If you have any suggestions for additional funny captions, please, send us an e-mail
We'd love to hear from you and add your caption to our collection.
You can visit the rest of the collections at the Inn:The Mammals
| The Birds
| The Insects
|Behind the Name
In this section we examine the meanings behind scientific names.
Bog Laurel has the scientific name Kalmia polifolia. Organisms have often been named in honour of people for one reason or another and this is the case with the Kalmia part of the name. It honours Pater Kalm, an 18th century Swedish naturalist.
The genus part of the name, polifolia, is derived from the Greek word polus meaning "many" and the Latin word folium = "leaf." This results in "many-leaved." Of course none of this helps us understand the common name which is believed to refer to the fact that this plant likes wet, boggy areas and the leaves reminds one of laurel or bay leaves.
Joke of the Month ~~~~~~~~~~~~~~~~~~~~~~~~~~~~~~~~~~~~~~~~~~~~~~~~~~~~
A mother returned from the grocery store and unpacked her groceries. Her son pulled out the box of animal-shaped crackers he had begged for and ripped it open. Strangely, he then started to spread all of the crackers over the kitchen counter.
"What are you doing?" his mother asked.
"The box says you can't eat them if the seal is broken," he explained. "I'm looking for the seal."
"Some mothers do have 'em."
|Notes from Around the Inn
A Little Reminder
In an earlier issue we mentioned that using small branches or twigs can be helpful in getting you that perfect, natural-looking shot of birds which are visiting your feeding station. We've also suggested placing a flowering branch near a food source.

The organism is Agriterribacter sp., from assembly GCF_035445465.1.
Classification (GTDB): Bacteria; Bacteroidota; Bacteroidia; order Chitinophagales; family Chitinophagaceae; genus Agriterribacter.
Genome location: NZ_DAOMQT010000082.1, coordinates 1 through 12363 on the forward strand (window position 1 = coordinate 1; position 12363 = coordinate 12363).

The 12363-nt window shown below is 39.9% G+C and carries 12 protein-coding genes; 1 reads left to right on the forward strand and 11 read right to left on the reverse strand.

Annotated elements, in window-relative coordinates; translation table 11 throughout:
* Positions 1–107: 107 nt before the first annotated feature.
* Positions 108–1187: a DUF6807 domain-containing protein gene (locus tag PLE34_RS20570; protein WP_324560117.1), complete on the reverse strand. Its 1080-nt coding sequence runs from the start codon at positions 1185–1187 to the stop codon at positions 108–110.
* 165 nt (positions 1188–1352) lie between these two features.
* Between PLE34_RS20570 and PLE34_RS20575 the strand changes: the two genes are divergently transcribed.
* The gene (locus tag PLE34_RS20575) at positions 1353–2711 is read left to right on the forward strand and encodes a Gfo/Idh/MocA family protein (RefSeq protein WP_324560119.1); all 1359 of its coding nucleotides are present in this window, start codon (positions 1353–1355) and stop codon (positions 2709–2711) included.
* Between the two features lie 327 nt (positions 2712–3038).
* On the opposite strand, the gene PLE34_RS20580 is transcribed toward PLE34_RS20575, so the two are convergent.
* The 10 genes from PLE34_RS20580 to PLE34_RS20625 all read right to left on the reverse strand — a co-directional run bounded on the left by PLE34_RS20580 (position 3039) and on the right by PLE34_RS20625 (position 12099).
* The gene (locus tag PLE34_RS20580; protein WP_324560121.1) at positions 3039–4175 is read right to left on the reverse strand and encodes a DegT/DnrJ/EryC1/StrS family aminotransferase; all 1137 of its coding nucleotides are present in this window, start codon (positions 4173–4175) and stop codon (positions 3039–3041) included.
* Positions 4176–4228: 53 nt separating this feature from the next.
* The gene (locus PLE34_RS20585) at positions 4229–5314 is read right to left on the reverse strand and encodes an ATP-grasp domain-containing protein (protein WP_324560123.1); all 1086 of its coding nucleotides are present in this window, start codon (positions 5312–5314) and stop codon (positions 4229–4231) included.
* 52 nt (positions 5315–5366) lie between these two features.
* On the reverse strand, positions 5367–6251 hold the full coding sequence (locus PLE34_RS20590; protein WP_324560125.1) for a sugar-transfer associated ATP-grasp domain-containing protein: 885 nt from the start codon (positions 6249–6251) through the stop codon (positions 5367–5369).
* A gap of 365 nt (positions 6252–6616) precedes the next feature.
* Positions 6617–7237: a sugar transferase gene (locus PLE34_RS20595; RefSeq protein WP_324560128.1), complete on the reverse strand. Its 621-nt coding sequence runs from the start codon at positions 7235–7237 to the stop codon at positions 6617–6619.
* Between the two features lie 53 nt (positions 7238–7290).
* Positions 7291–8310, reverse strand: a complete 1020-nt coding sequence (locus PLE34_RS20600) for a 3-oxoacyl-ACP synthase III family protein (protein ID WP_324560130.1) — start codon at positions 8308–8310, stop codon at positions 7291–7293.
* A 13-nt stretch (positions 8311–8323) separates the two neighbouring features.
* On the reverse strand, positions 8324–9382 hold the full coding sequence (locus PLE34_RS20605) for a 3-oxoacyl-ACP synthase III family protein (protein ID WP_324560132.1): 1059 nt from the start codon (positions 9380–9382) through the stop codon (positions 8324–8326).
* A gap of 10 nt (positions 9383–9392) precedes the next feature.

Here a flowering twig is attached to a railing and a Bushtit waits to move onto the feeder.
This technique gives you the opportunity to zoom in and get a great image.
Picture of the Week
Be sure to drop by the Inn every week to see the latest Picture of the Week. You can also do so by clicking on the image to the left or by clicking here
Watch out for a special bulletin announcing and inviting you take part in our 2nd Annual Earth Day Celebration. Get those camera batteries charged up!
We upload past issues of Whispers
as new ones are issued. You can view them all with a simple click here
|Did You Know...
Did you know that The Great Basin Bristlecone Pine, Pinus longaeva, is the oldest tree in North America? Some species are over 5,000 years old!
Often appearing dead and gnarled, in reality it's a tough survivor and one of the most fascinating trees in North America. Living at harsh elevations of over 5,000 ft/1500 m, the Bristlecone Pine is a hardy, slow-growing plant. In some environments it can take 700 years to grow just three feet. You'll find them in high mountains areas of the American Southwest deserts, especially Great Basin National Park in eastern Nevada.
To learn more about trees, visit our Walking in the Wild Series of Trees
pages with photographs and interesting information.
~~~~~~~~~~~~~~~~~~~~~~~~~~~~~~~~~~~~~~~~~~~~~~~~~~~~The word Porcupine comes from the French meaning spiny pig.
~~~~~~~~~~~~~~~~~~~~~~~~~~~~~~~~~~~~~~~~~~~~~~~~~~~~This month's mystery is solved:
Our cropped close-up was off the feathers of a Barred Owl.
Be sure to visit our Bird's Nest Lounge
for a variety of pages about birds.
Spread the Word ~~~~~~~~~~~~~~~~~~~~~~~~~~~~~~~~~~~~~~~~~~~~~~~~~~~~~~~~~Thanks for reading! Please spread the word about our project by passing on our website information to friends and other nature lovers. You can also forward this newsletter by clicking on the "forward e-mail" link at the bottom of this newsletter.
Your ideas and suggestions are always welcome. Send us an e-mail!
Until next time, best wishes from your friends at the Dereila Nature Inn
- the Cyber Nature Centre for Nature Lovers. Watch for the next issue of Whispers
in your inbox during the first week of May.